With the death of Prince Henry on 13 November 1460, his vast wealth derived from being Grand-Master of the Order of Christ passed to his nephew, Infante Fernando, Duke of Viseu and Beja. He would undertake leadership of the Order and the Portuguese discoveries and conquests until his death on 18 September 1470.
I was so dissapointed when the thread ended because I thought it had died. Then I read the post date. Holy shit I love this. I'm down. #tagged
Cool thread! I have a couple of questions. If Spain in this timeline is Portugal+Castile, would the capital be in Madrid or Lisbon? Also, how long do you think it will be before other European countries start colonizing Terra Nova(The Americas)?
Conquest of Espanhola

The island that would eventually be called Ilha Espanhola (La Isla Española in Castilian), was referred to by the Portuguese as São Domingos early on. On 2 November 1460, Diogo de Teive returned as Proprietor Captain of the Island with his son, and an army of 1,600 men on the island. Under directions to convert the natives, the first chapel was erected in the new world at Assunção (Puerto Plata) on the North Coast of the island. Further inland, the fort of Santiago was erected to obtain control of the gold mines. However, to most of the men conversion of the natives was a secondary concern to the pursuit of wealth and fortune.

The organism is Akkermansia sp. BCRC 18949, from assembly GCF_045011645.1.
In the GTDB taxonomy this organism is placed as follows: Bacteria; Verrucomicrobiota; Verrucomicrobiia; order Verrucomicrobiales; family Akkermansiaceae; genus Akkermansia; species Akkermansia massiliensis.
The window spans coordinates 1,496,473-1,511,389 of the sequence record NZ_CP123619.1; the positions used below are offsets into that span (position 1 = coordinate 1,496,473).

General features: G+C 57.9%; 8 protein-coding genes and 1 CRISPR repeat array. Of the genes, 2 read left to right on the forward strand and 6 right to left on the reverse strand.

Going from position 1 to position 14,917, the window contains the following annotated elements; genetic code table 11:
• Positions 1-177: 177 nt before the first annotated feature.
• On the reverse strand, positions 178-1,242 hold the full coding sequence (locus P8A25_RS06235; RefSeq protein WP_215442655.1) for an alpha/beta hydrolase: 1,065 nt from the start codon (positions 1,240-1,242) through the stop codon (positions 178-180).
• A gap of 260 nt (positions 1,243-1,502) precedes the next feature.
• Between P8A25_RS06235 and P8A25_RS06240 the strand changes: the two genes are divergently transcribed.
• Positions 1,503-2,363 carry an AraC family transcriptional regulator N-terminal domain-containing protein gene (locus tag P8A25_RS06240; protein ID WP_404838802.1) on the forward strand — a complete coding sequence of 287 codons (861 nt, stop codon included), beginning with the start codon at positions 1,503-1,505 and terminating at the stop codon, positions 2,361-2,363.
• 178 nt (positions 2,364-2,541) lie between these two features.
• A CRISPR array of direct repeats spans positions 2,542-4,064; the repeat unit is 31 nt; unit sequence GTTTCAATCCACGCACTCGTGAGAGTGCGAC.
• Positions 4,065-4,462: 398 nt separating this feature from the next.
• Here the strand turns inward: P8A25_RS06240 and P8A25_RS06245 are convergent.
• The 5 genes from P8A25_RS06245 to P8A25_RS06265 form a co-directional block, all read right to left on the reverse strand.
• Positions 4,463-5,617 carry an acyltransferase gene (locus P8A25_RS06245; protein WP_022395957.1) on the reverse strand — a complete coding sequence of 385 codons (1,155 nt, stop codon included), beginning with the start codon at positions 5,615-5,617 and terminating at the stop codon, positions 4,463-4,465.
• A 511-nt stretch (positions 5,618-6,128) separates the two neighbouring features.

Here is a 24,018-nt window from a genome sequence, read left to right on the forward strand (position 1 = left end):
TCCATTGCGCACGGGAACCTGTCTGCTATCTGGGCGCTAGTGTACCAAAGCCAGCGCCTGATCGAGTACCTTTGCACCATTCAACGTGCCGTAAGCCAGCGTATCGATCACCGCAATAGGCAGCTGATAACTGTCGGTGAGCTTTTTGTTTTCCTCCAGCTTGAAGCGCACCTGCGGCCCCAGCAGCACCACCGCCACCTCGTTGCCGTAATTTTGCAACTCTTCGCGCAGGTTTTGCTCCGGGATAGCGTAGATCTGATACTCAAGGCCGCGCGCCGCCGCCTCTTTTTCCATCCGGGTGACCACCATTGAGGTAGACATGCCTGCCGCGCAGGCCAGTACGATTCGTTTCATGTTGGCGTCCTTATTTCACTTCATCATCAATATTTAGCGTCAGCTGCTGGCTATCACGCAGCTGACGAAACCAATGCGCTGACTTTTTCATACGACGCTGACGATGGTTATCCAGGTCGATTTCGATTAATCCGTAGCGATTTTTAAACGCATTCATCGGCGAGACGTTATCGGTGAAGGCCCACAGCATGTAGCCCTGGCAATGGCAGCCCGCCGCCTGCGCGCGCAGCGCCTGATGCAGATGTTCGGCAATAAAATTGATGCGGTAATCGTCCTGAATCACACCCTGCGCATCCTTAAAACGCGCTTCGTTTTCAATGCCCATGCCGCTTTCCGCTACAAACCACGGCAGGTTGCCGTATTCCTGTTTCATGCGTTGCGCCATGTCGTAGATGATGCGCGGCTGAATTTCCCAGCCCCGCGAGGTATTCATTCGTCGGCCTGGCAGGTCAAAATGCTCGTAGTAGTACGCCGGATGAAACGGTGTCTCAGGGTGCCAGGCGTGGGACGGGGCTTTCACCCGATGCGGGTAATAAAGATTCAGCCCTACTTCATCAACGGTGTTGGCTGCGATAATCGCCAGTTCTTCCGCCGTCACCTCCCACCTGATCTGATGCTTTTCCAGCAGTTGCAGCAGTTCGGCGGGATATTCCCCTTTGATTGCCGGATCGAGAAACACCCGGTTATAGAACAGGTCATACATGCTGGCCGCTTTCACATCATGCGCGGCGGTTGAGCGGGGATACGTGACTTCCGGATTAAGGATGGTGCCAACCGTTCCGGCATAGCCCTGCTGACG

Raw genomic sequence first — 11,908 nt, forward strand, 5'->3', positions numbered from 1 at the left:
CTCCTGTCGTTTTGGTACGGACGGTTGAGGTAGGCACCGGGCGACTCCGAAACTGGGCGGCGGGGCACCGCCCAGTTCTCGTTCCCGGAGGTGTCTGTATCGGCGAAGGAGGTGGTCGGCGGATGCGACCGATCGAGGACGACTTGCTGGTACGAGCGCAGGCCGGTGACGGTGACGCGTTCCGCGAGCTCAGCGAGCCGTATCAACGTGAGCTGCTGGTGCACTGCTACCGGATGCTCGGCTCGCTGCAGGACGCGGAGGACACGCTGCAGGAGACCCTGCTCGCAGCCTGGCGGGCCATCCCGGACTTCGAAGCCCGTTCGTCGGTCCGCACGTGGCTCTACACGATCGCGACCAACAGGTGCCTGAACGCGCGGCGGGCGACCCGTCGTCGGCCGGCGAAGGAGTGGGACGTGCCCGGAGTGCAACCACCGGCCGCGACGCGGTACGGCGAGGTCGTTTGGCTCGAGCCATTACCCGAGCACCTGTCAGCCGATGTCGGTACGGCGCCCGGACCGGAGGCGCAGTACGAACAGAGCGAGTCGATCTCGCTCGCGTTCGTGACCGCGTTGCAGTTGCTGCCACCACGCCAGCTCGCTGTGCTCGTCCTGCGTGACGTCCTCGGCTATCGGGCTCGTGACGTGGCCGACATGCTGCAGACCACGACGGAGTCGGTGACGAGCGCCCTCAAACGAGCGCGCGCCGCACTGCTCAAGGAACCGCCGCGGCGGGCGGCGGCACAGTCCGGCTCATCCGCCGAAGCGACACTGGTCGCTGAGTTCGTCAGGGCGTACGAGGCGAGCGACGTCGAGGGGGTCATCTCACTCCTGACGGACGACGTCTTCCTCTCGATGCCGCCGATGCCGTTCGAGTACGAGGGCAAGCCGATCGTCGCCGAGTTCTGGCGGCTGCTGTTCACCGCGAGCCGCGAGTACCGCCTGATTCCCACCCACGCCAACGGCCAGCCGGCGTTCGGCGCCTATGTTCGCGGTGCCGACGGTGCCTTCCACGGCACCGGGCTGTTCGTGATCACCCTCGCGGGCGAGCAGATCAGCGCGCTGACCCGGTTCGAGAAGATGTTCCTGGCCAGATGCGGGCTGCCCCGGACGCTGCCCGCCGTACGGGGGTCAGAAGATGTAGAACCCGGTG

In their quest for gold, the Portuguese Conquistadores used brutal methods to extract gold from the natives. The indigenous Taino population was quickly decimanted by smallpox, typhus, measles and other diseases. In addition the indigenous inhabitants were forced to pay an annual tribute in the form of gold, and later cotton essentially forcing them to be slaves. Horses, pigs, and hunting dogs were introduced and allowed to grave freely on the island wreaking havoc on the ecosystem.

Also in the 1460s the first land grants were allocated to Captain-Proprietors as they had been in the Azores and Madeira. Diogo de Teive and his son both took the largest Captaincies. Others were reserved for the Order of Christ, and some were acquired by Flemish nobles. Settlers from Madeira soon brought sugarcane, which flourished on the island. In addition to Portuguese settlers, men from Castile, Aragon, Navarre, Flanders all arrived seeking treasure. By 1480, the first European women were brought to the island as well. However, the tropical climate soon took its toll on the Europeans, with around one-fifth of the settlers perishing within their first five years in the New World.

By 1472, Espanhola was shipping a ton or more of gold back to Portugal each year. News of the gold, attracted settlers and by 1480, between eight and ten-thousand Portuguese settled on the island. Meanwhile by 1470 the Taino population had been reduced to around sixty thousand, within ten years they would be reduced to eighteen-thousand. This led the Portuguese to begin raiding neighbouring "useless" islands such as the Bahamas for slaves. By 1486, these islands had been completely depopulated as well. The raiding soon turned to Florida and the Lesser Antilles.